The proposal would represent an expansion of work requirements, though some already are in place. For the past several administrations, able-bodied recipients of the Supplemental Nutrition Assistance Program (food stamps) have mostly had to work at least 80 hours a month -- while recipients of traditional welfare known as Temporary Assistance for Needy Families (TANF) have also faced work requirements.

The budget, meanwhile, projects a $1.1 trillion deficit for the fiscal year beginning Oct. 1, but also calls for deep cuts to domestic programs.

“In the last two years, President Trump and his Administration have prioritized reining in reckless Washington spending. The Budget that we have presented to Congress and the American people…embodies fiscal responsibility and takes aim at Washington’s waste, fraud, and abuse,” Office of Management and Budget Acting Director Russ Vought said in a statement.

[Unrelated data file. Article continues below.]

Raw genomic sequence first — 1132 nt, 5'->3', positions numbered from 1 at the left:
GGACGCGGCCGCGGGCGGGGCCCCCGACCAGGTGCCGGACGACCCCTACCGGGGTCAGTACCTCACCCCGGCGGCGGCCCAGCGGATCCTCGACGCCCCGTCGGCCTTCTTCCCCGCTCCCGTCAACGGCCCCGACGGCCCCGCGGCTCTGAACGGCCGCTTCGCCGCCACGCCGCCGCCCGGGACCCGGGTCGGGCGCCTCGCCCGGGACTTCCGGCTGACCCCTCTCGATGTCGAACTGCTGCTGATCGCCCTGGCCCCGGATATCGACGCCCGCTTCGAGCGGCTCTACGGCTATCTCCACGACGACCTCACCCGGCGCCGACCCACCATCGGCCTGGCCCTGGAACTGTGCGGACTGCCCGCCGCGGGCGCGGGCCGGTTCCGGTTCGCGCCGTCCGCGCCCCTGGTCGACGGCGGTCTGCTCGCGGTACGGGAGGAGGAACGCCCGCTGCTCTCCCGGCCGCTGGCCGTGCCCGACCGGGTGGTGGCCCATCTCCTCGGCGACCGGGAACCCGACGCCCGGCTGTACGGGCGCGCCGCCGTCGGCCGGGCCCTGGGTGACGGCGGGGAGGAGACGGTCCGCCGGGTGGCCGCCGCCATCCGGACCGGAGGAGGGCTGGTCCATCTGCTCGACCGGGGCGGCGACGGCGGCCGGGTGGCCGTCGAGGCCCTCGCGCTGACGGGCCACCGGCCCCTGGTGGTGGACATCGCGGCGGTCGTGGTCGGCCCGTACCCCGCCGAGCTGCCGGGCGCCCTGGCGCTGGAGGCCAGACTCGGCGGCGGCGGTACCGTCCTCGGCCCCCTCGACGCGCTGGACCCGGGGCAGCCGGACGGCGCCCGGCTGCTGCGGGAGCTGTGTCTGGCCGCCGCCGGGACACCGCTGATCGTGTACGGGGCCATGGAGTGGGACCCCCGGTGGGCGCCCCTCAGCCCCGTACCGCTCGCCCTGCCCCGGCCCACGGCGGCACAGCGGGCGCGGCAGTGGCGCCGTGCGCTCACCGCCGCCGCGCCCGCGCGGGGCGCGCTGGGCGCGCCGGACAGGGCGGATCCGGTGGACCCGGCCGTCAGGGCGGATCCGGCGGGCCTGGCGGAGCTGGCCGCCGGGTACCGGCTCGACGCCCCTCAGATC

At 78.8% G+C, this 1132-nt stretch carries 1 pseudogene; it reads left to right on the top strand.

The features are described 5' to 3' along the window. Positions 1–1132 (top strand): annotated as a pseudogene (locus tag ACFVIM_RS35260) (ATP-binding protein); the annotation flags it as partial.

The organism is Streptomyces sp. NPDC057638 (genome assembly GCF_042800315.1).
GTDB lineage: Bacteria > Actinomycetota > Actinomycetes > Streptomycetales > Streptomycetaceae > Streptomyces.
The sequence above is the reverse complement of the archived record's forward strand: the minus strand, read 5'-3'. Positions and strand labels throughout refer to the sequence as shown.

“Our national debt nearly doubled under the previous Administration and now stands at more than $22 trillion,” he continued. “This Budget shows that we can return to fiscal sanity without halting our economic resurgence while continuing to invest in critical priorities.”

The budget also includes a national paid family leave proposal and seeks money to establish the Space Force as a new branch of the military, while sharply curbing spending on domestic safety-net programs. The outline includes a total of $2.7 trillion in nondefense spending cuts and the administration says the proposal would put the federal government on track to balance the budget by 2034.